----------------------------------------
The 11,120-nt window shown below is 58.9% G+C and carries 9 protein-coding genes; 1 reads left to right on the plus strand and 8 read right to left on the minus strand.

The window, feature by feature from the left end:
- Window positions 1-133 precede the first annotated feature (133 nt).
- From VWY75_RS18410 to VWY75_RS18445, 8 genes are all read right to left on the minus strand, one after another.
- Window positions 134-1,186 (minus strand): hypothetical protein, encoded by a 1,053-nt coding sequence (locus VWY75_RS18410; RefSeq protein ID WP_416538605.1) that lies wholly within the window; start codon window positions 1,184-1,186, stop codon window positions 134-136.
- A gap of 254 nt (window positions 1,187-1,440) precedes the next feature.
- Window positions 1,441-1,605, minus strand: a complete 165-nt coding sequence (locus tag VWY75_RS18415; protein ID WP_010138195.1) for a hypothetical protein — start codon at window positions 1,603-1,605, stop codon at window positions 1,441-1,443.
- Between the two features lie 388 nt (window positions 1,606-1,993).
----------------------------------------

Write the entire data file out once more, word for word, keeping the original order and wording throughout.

The 11,120-nt window shown below is 58.9% G+C and carries 9 protein-coding genes; 1 reads left to right on the plus strand and 8 read right to left on the minus strand.

The window, feature by feature from the left end:
- Window positions 1-133 precede the first annotated feature (133 nt).
- From VWY75_RS18410 to VWY75_RS18445, 8 genes are all read right to left on the minus strand, one after another.
- Window positions 134-1,186 (minus strand): hypothetical protein, encoded by a 1,053-nt coding sequence (locus VWY75_RS18410; RefSeq protein ID WP_416538605.1) that lies wholly within the window; start codon window positions 1,184-1,186, stop codon window positions 134-136.
- A gap of 254 nt (window positions 1,187-1,440) precedes the next feature.
- Window positions 1,441-1,605, minus strand: a complete 165-nt coding sequence (locus tag VWY75_RS18415; protein ID WP_010138195.1) for a hypothetical protein — start codon at window positions 1,603-1,605, stop codon at window positions 1,441-1,443.
- Between the two features lie 388 nt (window positions 1,606-1,993).